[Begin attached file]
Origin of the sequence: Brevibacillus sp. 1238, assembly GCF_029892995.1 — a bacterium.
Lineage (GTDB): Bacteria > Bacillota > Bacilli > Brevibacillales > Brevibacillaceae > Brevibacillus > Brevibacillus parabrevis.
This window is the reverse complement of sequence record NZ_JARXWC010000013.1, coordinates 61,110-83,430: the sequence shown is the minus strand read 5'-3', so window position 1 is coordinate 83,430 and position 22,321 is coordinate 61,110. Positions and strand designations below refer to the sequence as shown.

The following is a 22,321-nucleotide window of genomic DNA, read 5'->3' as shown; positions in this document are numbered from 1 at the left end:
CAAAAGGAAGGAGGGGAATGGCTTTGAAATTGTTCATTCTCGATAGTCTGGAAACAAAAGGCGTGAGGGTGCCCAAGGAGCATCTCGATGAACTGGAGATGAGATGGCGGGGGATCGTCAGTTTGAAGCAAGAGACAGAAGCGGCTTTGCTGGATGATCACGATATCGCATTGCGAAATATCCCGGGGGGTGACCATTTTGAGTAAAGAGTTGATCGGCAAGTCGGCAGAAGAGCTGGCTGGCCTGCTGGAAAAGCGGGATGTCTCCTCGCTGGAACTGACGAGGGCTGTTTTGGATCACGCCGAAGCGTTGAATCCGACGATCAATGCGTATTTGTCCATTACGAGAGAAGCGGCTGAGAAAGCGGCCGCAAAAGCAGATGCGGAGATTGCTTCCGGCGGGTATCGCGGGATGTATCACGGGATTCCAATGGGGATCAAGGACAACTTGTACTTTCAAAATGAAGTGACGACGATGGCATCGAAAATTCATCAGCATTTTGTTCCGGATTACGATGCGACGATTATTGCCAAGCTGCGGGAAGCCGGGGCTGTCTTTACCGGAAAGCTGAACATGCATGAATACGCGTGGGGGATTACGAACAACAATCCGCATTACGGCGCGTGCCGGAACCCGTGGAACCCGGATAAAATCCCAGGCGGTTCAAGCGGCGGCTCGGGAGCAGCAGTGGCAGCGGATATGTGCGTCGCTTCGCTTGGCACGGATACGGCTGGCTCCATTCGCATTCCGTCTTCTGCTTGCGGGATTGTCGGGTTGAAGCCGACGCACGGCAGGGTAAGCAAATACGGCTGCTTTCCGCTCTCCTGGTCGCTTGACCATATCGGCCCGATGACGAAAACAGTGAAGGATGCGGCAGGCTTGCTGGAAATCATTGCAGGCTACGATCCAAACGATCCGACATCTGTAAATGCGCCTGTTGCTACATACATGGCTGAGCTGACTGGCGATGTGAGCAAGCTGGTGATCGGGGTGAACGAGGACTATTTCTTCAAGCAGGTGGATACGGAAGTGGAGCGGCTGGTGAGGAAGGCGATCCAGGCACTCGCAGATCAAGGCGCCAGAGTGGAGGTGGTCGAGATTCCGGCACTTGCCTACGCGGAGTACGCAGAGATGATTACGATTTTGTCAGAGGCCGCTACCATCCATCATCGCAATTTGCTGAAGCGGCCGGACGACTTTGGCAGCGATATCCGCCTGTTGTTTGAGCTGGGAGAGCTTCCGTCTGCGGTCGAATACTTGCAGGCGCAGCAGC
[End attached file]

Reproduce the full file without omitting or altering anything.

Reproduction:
Origin of the sequence: Brevibacillus sp. 1238, assembly GCF_029892995.1 — a bacterium.
Lineage (GTDB): Bacteria > Bacillota > Bacilli > Brevibacillales > Brevibacillaceae > Brevibacillus > Brevibacillus parabrevis.
This window is the reverse complement of sequence record NZ_JARXWC010000013.1, coordinates 61,110-83,430: the sequence shown is the minus strand read 5'-3', so window position 1 is coordinate 83,430 and position 22,321 is coordinate 61,110. Positions and strand designations below refer to the sequence as shown.

The following is a 22,321-nucleotide window of genomic DNA, read 5'->3' as shown; positions in this document are numbered from 1 at the left end:
CAAAAGGAAGGAGGGGAATGGCTTTGAAATTGTTCATTCTCGATAGTCTGGAAACAAAAGGCGTGAGGGTGCCCAAGGAGCATCTCGATGAACTGGAGATGAGATGGCGGGGGATCGTCAGTTTGAAGCAAGAGACAGAAGCGGCTTTGCTGGATGATCACGATATCGCATTGCGAAATATCCCGGGGGGTGACCATTTTGAGTAAAGAGTTGATCGGCAAGTCGGCAGAAGAGCTGGCTGGCCTGCTGGAAAAGCGGGATGTCTCCTCGCTGGAACTGACGAGGGCTGTTTTGGATCACGCCGAAGCGTTGAATCCGACGATCAATGCGTATTTGTCCATTACGAGAGAAGCGGCTGAGAAAGCGGCCGCAAAAGCAGATGCGGAGATTGCTTCCGGCGGGTATCGCGGGATGTATCACGGGATTCCAATGGGGATCAAGGACAACTTGTACTTTCAAAATGAAGTGACGACGATGGCATCGAAAATTCATCAGCATTTTGTTCCGGATTACGATGCGACGATTATTGCCAAGCTGCGGGAAGCCGGGGCTGTCTTTACCGGAAAGCTGAACATGCATGAATACGCGTGGGGGATTACGAACAACAATCCGCATTACGGCGCGTGCCGGAACCCGTGGAACCCGGATAAAATCCCAGGCGGTTCAAGCGGCGGCTCGGGAGCAGCAGTGGCAGCGGATATGTGCGTCGCTTCGCTTGGCACGGATACGGCTGGCTCCATTCGCATTCCGTCTTCTGCTTGCGGGATTGTCGGGTTGAAGCCGACGCACGGCAGGGTAAGCAAATACGGCTGCTTTCCGCTCTCCTGGTCGCTTGACCATATCGGCCCGATGACGAAAACAGTGAAGGATGCGGCAGGCTTGCTGGAAATCATTGCAGGCTACGATCCAAACGATCCGACATCTGTAAATGCGCCTGTTGCTACATACATGGCTGAGCTGACTGGCGATGTGAGCAAGCTGGTGATCGGGGTGAACGAGGACTATTTCTTCAAGCAGGTGGATACGGAAGTGGAGCGGCTGGTGAGGAAGGCGATCCAGGCACTCGCAGATCAAGGCGCCAGAGTGGAGGTGGTCGAGATTCCGGCACTTGCCTACGCGGAGTACGCAGAGATGATTACGATTTTGTCAGAGGCCGCTACCATCCATCATCGCAATTTGCTGAAGCGGCCGGACGACTTTGGCAGCGATATCCGCCTGTTGTTTGAGCTGGGAGAGCTTCCGTCTGCGGTCGAATACTTGCAGGCGCAGCAGC